The chipmaker's first round of Viiv entertainment-branded PCs will be included on Intel motherboards code-named Bad Axe, Palm Canyon and Bear Canyon. Each motherboard will include LGA775 packaging for 3.60GHz and higher processor frequencies. These computers will rely on the upcoming Yonah notebook chip.

Yonah, a new notebook chip coming from Intel early next year, will run slightly faster than expected, but may also consume more power than its contemporaries. Intel road maps indicate the next-generation Pentium M will debut at speeds up to 2.16 GHz and possibly 2.33 GHz--slightly faster than the 2GHz or less anticipated by sources in August. Yonah will also come with a 667-MHz bus, which is a channel for ferrying data between the processor and memory; today's Pentium Ms feature a 533-MHz bus.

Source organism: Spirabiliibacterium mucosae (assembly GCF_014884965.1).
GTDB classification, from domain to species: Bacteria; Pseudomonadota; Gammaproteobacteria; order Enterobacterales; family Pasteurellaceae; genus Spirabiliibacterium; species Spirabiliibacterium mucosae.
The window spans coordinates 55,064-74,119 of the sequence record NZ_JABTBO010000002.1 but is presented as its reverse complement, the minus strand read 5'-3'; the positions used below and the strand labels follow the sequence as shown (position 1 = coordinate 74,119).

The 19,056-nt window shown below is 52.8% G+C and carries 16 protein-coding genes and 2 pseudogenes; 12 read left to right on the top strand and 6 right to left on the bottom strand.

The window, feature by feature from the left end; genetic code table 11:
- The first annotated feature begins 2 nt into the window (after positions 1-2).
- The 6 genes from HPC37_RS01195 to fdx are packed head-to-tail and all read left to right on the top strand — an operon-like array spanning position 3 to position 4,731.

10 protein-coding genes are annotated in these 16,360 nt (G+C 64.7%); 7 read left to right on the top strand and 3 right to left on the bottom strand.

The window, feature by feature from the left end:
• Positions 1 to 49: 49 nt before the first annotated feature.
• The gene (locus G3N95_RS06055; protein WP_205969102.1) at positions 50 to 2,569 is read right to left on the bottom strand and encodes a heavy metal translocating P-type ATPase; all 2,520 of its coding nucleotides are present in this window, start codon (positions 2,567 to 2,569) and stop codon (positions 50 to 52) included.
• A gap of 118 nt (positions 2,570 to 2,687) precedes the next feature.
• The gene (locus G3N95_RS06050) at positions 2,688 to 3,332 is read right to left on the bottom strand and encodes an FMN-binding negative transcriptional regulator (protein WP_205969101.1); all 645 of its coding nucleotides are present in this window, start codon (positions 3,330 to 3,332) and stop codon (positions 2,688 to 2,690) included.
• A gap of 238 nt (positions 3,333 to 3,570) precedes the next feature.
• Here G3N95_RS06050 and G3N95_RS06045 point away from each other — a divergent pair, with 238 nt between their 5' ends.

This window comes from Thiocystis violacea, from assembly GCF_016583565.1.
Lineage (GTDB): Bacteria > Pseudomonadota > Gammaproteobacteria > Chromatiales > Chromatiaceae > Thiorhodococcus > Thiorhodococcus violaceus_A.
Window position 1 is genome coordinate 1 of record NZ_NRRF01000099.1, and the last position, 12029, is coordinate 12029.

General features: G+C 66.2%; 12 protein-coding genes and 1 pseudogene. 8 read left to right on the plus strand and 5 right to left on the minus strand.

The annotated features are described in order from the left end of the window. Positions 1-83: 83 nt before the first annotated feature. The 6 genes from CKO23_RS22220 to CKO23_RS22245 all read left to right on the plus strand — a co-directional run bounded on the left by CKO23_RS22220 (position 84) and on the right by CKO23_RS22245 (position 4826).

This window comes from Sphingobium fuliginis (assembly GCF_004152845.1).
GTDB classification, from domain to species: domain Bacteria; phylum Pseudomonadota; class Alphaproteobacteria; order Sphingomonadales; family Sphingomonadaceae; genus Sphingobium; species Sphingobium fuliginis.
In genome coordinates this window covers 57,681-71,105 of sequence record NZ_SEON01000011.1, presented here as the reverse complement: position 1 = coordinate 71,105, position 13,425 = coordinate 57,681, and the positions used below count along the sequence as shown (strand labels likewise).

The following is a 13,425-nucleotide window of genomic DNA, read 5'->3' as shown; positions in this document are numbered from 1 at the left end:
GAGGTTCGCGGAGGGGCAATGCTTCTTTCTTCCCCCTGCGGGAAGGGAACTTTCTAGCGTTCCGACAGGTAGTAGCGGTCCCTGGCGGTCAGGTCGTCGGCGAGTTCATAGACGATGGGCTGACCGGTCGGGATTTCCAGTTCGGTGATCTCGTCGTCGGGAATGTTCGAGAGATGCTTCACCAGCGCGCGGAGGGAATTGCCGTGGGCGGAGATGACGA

Yonah chips, though, will carry higher maximum-power-consumption ratings than current Pentium Ms. Most likely, that's because most Yonahs will sport two processing cores, rather than the single core found in today's notebook chips.

Intel is expected to begin the introduction of its "Montecito" processors with three models running at 1.6GHz and 1.4GHz, but by the end of the first half of next year, at least six more are scheduled to arrive. The plan also shows an even broader portfolio of Xeons, a vastly more popular server chip that, unlike Itanium, can run the same software as other x86 chips such as Pentiums.

The road map also shows that Itanium clock speeds will get a 200MHz boost from the addition of Intel's new "Foxton" technology, which lets chips run faster as long as they don't get too hot.